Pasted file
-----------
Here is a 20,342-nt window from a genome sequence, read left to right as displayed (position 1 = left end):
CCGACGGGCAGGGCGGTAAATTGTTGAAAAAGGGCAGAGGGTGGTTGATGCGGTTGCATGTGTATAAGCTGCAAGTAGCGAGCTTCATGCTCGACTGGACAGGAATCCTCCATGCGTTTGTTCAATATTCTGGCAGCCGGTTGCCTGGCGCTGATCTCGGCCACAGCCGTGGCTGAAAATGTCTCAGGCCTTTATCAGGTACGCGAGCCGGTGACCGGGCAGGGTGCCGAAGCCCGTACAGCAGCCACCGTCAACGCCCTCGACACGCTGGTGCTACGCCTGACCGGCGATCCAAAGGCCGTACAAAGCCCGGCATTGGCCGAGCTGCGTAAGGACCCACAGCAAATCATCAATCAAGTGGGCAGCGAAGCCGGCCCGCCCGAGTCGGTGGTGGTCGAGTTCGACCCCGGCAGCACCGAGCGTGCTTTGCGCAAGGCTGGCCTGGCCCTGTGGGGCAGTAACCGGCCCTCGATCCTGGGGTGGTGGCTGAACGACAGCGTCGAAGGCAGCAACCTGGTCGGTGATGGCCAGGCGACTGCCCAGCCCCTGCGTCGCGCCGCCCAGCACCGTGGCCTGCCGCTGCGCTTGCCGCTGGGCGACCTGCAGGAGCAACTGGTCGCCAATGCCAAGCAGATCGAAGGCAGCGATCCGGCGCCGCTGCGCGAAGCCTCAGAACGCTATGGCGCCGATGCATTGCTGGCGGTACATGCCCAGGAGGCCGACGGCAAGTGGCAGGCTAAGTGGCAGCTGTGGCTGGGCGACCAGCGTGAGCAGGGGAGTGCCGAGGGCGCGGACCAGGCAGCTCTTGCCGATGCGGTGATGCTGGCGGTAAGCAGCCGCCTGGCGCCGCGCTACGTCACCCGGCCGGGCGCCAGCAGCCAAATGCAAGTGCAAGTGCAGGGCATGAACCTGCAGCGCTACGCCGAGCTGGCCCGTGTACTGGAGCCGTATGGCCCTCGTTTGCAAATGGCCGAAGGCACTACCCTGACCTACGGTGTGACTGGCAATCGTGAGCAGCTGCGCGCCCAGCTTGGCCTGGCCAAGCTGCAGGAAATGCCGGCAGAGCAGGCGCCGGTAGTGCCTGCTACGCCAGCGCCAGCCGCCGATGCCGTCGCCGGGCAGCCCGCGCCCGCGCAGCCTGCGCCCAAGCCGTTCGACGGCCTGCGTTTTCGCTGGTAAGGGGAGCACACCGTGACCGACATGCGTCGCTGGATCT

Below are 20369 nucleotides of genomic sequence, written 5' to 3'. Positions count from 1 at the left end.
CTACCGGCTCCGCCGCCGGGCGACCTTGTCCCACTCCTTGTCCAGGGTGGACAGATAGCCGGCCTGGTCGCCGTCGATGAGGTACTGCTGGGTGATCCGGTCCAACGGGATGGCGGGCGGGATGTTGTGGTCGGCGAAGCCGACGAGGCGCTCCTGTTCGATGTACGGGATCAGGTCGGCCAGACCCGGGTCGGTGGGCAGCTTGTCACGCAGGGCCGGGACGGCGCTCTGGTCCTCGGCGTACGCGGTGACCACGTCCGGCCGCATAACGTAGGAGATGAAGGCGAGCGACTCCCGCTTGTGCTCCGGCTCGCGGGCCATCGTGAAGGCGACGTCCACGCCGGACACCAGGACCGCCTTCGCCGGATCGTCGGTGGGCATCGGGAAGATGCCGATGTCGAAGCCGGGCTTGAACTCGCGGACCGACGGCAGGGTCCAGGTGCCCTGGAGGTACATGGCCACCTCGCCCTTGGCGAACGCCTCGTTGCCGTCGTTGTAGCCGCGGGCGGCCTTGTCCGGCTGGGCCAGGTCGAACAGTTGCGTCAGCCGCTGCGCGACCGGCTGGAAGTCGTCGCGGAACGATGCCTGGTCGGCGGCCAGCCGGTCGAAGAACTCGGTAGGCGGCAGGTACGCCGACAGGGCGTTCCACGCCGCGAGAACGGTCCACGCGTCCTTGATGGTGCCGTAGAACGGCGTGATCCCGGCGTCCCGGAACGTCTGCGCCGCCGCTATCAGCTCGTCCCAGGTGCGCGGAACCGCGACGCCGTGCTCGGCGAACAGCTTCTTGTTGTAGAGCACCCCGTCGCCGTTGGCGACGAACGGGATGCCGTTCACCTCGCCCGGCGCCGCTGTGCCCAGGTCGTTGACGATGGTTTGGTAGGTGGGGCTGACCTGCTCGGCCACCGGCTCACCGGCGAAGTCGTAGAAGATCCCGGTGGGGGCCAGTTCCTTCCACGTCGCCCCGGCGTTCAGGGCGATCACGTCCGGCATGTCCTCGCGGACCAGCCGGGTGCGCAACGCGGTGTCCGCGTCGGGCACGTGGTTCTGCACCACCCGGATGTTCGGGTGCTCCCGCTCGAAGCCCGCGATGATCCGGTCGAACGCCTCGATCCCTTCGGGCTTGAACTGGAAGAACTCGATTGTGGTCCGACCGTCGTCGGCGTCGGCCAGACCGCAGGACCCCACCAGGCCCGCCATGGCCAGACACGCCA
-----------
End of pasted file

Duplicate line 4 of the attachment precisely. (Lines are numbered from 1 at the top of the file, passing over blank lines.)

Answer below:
CTACCGGCTCCGCCGCCGGGCGACCTTGTCCCACTCCTTGTCCAGGGTGGACAGATAGCCGGCCTGGTCGCCGTCGATGAGGTACTGCTGGGTGATCCGGTCCAACGGGATGGCGGGCGGGATGTTGTGGTCGGCGAAGCCGACGAGGCGCTCCTGTTCGATGTACGGGATCAGGTCGGCCAGACCCGGGTCGGTGGGCAGCTTGTCACGCAGGGCCGGGACGGCGCTCTGGTCCTCGGCGTACGCGGTGACCACGTCCGGCCGCATAACGTAGGAGATGAAGGCGAGCGACTCCCGCTTGTGCTCCGGCTCGCGGGCCATCGTGAAGGCGACGTCCACGCCGGACACCAGGACCGCCTTCGCCGGATCGTCGGTGGGCATCGGGAAGATGCCGATGTCGAAGCCGGGCTTGAACTCGCGGACCGACGGCAGGGTCCAGGTGCCCTGGAGGTACATGGCCACCTCGCCCTTGGCGAACGCCTCGTTGCCGTCGTTGTAGCCGCGGGCGGCCTTGTCCGGCTGGGCCAGGTCGAACAGTTGCGTCAGCCGCTGCGCGACCGGCTGGAAGTCGTCGCGGAACGATGCCTGGTCGGCGGCCAGCCGGTCGAAGAACTCGGTAGGCGGCAGGTACGCCGACAGGGCGTTCCACGCCGCGAGAACGGTCCACGCGTCCTTGATGGTGCCGTAGAACGGCGTGATCCCGGCGTCCCGGAACGTCTGCGCCGCCGCTATCAGCTCGTCCCAGGTGCGCGGAACCGCGACGCCGTGCTCGGCGAACAGCTTCTTGTTGTAGAGCACCCCGTCGCCGTTGGCGACGAACGGGATGCCGTTCACCTCGCCCGGCGCCGCTGTGCCCAGGTCGTTGACGATGGTTTGGTAGGTGGGGCTGACCTGCTCGGCCACCGGCTCACCGGCGAAGTCGTAGAAGATCCCGGTGGGGGCCAGTTCCTTCCACGTCGCCCCGGCGTTCAGGGCGATCACGTCCGGCATGTCCTCGCGGACCAGCCGGGTGCGCAACGCGGTGTCCGCGTCGGGCACGTGGTTCTGCACCACCCGGATGTTCGGGTGCTCCCGCTCGAAGCCCGCGATGATCCGGTCGAACGCCTCGATCCCTTCGGGCTTGAACTGGAAGAACTCGATTGTGGTCCGACCGTCGTCGGCGTCGGCCAGACCGCAGGACCCCACCAGGCCCGCCATGGCCAGACACGCCA